Friday, September 23, 2011

The fine line between learning and cheating.

An interesting thought came to me the other day as I was dealing with a minor "cheating" incident.  A student in an ESL class had typed a phrase, in Mandarin, into a website for translation.  And though the student was clearly in the wrong (he had specifically been told that he could not use his cell phone or the site in question) it got me thinking about the nature and use of technology in our classrooms.  More specifically, it raised the question in my mind "where does 'translation' end and 'copying' or 'cheating' begin?"  In the days of paper, when students used translation dictionaries, they had to piece things together one word at a time.  It was a labourious process that often ended up with some awkward sounding (or downright funny) results.  And sometimes, especially when homonyms were involved, the meaning of the phrase was lost altogether.  The first generations of electronic translators worked in a similar fashion.  But the teacher was sure that the work had been done one word at a time and that the student had spent some time working with English.

However, with the advent of powerful handheld devices and much more sophisticated translation technology, the process of translation within ESL classes has changed dramatically.  Students can now type phrases in Mandarin and the technology will translate the whole thing (though not always terribly well).  As software and algorithms evolve, these translations will become increasingly accurate encompassing things like idiomatic expressions and nuances. To add another dimension to this conversation, iPhones now have an app that will translate verbal communication on the fly.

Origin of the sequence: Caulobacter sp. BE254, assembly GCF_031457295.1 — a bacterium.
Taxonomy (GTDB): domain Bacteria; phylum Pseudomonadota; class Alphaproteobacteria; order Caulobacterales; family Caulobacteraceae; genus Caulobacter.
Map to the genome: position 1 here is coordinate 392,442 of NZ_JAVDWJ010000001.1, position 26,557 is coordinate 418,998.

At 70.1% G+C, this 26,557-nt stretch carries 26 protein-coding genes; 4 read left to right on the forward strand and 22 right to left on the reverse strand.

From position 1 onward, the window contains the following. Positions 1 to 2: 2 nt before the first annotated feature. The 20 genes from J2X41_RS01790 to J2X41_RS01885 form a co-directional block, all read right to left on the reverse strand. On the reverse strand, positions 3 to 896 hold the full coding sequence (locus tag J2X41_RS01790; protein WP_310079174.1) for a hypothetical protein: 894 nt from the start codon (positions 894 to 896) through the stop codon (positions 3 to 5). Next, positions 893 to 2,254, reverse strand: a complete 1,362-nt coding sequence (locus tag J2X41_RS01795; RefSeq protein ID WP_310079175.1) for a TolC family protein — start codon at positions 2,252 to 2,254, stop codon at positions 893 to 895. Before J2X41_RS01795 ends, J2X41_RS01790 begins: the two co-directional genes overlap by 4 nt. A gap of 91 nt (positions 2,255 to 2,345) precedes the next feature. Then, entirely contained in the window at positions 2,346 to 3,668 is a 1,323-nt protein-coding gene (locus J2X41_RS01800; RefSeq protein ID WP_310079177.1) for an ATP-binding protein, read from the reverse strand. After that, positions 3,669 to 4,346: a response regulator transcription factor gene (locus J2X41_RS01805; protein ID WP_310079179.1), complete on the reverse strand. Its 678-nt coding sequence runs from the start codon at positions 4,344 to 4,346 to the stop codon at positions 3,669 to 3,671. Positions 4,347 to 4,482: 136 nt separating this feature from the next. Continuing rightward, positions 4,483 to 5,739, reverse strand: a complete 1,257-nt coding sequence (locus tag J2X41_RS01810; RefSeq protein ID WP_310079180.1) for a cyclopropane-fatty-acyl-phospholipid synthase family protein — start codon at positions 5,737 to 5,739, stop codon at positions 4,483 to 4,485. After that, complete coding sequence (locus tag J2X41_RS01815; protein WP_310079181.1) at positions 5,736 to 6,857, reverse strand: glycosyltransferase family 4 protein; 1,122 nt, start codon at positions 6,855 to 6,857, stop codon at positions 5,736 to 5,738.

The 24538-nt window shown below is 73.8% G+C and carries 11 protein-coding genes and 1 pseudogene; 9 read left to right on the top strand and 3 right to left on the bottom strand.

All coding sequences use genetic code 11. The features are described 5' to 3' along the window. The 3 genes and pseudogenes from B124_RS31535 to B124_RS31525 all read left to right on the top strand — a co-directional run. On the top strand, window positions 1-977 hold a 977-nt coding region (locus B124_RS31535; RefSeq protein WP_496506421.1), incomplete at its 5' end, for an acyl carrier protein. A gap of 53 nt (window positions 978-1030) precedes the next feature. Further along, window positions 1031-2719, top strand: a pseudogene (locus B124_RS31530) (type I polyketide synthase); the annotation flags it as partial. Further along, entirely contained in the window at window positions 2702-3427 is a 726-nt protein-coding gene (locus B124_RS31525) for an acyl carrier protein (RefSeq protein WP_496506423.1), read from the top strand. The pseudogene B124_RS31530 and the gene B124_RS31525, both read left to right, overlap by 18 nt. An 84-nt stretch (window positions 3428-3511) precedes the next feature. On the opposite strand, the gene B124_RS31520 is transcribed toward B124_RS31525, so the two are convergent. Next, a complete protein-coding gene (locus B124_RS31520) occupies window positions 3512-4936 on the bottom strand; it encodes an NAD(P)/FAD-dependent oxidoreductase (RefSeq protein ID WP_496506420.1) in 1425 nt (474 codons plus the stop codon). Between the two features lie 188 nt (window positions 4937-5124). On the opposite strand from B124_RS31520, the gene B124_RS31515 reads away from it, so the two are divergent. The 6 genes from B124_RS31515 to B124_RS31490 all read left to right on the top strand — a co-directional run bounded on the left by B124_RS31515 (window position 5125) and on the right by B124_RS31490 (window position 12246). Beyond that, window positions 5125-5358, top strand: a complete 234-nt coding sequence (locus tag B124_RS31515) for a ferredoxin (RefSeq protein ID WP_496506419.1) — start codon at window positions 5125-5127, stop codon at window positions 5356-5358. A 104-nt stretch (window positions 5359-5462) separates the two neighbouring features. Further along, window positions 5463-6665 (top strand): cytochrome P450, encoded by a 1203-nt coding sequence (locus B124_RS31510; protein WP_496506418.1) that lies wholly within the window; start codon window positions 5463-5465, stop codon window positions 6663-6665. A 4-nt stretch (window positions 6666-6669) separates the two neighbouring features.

With all this change comes an interesting dilemma.  Is use of this technology "cheating"?  Or is this just a different way for students to acquire a more clear and comprehensive understanding of the language as a whole?

As mentioned above, translations done one word at a time often distort, or even lose the meaning of a phrase.  But if students simply have to type a phrase into a translator, or dictate into their iPhone, and out comes the polished English version, will they learn the language effectively or will they just rely on the software at hand?

I'm sure the answer lies somewhere in the middle and is heavily dependent on both the context and how the teacher chooses to use or not use these technological tools.  But two things are for sure.  The days of the  "____________ (fill in the blank) to English" dictionary are numbered, and we ignore this software, (and dilemmas like this) at our peril.